Saturday, July 31, 2010

The Buddhist concept of Happiness

Bhante G (author of Mindfulness in Plain English,, West Virginia)

Happiness in Pali is called sukha, which is used both as a noun meaning “happiness,” “ease,” “bliss,” and “pleasure,” and as an adjective meaning “blissful” and “pleasant.”

To understand the nature of happiness, a brief discussion of the Buddhist analysis of feeling is necessary. Feeling (vedana or sensation) is a mental factor present in all types of consciousness, a universal concomitant of experience. It has the characteristic of being felt, the function of experiencing, and as manifestation the gratification of the mental factors. It is invariably said to be born of contact (phassa), which is the coming together of a sense object, a sense faculty, and the appropriate type of consciousness.

When these three coalesce, consciousness makes "contact" with the object. It experiences the affective quality of the object. And from this experience a feeling or sensation arises keyed to the object’s affective quality.

Since contact is of six kinds (by way of the six sense faculties), feeling is also of six kinds: It corresponds to the six kinds of contact from which it is born. There is feeling born of eye-contact, feeling born of ear-contact, and so on. Feeling is also divided by way of its affective tone either into three or five classes. On the threefold division there is pleasant feeling (sukha-vedana), painful feeling (dukkha-vedana), and neither pleasant nor painful (i.e., neutral) feeling.

The pleasant feeling may be subdivided into bodily pleasant feeling called “pleasure” (sukha) and mental pleasant feeling (cetasika-sukha) called “joy” (somanassa)....

The five types of feeling: pleasure, joy, pain, displeasure, and equanimity

The Buddha enumerates contrasting types of mental happiness:
  • the happiness of the household life and that of monastic life
  • the happiness of sense pleasures and that of renunciation
  • happiness with attachments and taints and happiness without attachments and taints
  • worldly happiness and spiritual happiness
  • the happiness of concentration and happiness without concentration
  • Aryan happiness
  • mental happiness
  • happiness without joy
  • happiness of equanimity
  • happiness not aimed at joy
  • happiness aimed at formless object[s]

Happiness associated with the wholesome roots produced by the renunciation of sensual enjoyments is spiritual happiness or the happiness of renunciation. The happiness of meditative absorption (jhana) is a spiritual happiness born of seclusion or withdrawal from sense pleasures and the Five Hindrances. It is also a happiness of concentration (samadhi-sukha).

There are numerous ways of bringing about happiness. “Friends bring happiness when a need has arisen; pleasant is contentment with whatever there might be; [to have accrued] merit is pleasant at life’s ending; and pleasant is the destruction of all suffering. Happy it is, in the world, to be a mother, and happy it is to be a father; happy, in the world, is the life of a recluse and happy is the state of Brahman. Happy is age-long virtue, and happy is confidence well-established; happy is the gaining of wisdom, and happy it is not to do evil [defined as deeds, words, and thoughts rooted in greed, hatred, delusion, and/or fear]. “Happy is the arising of the Awakened Ones; happy is the teaching of the Dharma; happy is the unity of the group, and happy is the ascetic life of the united” [Dh. 194, 331-333].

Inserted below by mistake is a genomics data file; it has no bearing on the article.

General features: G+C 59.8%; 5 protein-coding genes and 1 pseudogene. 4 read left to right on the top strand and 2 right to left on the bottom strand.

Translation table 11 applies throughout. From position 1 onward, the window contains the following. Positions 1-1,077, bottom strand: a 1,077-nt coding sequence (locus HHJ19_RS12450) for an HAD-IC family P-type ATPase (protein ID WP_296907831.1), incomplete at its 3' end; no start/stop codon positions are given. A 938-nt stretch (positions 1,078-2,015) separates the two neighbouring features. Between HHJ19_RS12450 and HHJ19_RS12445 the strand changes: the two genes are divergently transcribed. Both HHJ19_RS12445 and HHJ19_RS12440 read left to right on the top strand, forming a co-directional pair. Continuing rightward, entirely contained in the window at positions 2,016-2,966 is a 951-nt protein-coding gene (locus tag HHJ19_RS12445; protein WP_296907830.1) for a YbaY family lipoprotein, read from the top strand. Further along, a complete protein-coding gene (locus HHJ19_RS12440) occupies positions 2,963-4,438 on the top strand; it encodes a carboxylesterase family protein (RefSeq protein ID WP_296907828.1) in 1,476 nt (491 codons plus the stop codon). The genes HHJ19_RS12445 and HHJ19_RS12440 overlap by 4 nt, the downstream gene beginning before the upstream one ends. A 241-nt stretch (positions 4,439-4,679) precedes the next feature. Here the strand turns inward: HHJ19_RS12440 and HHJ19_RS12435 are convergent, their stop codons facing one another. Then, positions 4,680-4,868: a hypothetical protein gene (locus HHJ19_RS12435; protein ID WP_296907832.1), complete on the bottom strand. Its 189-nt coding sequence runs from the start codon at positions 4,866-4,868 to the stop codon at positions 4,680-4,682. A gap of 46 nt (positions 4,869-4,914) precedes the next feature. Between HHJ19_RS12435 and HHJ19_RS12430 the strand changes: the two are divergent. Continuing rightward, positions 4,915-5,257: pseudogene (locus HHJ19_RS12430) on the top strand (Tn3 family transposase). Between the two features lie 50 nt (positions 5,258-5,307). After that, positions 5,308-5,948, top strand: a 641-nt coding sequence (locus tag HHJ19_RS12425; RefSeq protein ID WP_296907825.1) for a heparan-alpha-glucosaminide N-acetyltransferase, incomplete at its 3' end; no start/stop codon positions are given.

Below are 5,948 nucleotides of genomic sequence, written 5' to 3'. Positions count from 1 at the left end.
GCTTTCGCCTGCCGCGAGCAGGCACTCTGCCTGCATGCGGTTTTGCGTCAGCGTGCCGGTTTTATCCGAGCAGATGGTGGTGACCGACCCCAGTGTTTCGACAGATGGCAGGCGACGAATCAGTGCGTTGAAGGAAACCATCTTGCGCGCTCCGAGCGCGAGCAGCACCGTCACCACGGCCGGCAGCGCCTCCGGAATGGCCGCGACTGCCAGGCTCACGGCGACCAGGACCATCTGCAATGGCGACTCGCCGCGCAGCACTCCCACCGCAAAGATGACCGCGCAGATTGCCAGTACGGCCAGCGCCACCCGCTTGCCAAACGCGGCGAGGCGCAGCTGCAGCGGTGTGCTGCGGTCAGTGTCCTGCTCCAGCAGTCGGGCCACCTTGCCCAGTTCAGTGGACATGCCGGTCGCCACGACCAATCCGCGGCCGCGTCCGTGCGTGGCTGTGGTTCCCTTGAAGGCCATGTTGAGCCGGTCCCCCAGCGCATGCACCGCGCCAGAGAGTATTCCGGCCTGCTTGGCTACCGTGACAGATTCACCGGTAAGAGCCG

In pursuit of happiness many people are engaged in sense pleasures or self-indulgence in the extreme (hedonism). Because of the availability of ample opportunity for people to indulge in sensual pleasure, the human realm is called a plane of sensual pleasure.

As enjoying sensual pleasure is called happiness, to be born as a human being with all the senses complete is a happy occurrence. For one can experience a very high degree of sense pleasure through sensory stimuli. One can be happy thinking that one has plenty of wealth. For even the thought “I have enormous wealth” gives one a secure feeling. This feeling of possessiveness is one's happiness.

One can be happy consuming one's wealth in any manner one deems secure, entertaining one's senses in any manner one wishes, or sharing with relatives, friends, or giving charitably to whomever one pleases, or saving as much as one pleases, using wealth whenever one needs. One can be happy thinking that wealth was earned honestly. One can be happy thinking that one is free from debts [A.ii.p.69].

For these reasons, "happiness" has been defined by some as a "satisfaction of the will." If we obtain what we have been dreaming, we are said to be happy. Pursuing this definition of happiness, we may do countless things to fulfill our wishes so as to be happy. We may spend all our time, money, energy, skill, and opportunities to do our best to make our lives happy, or to bring happiness to the lives of others.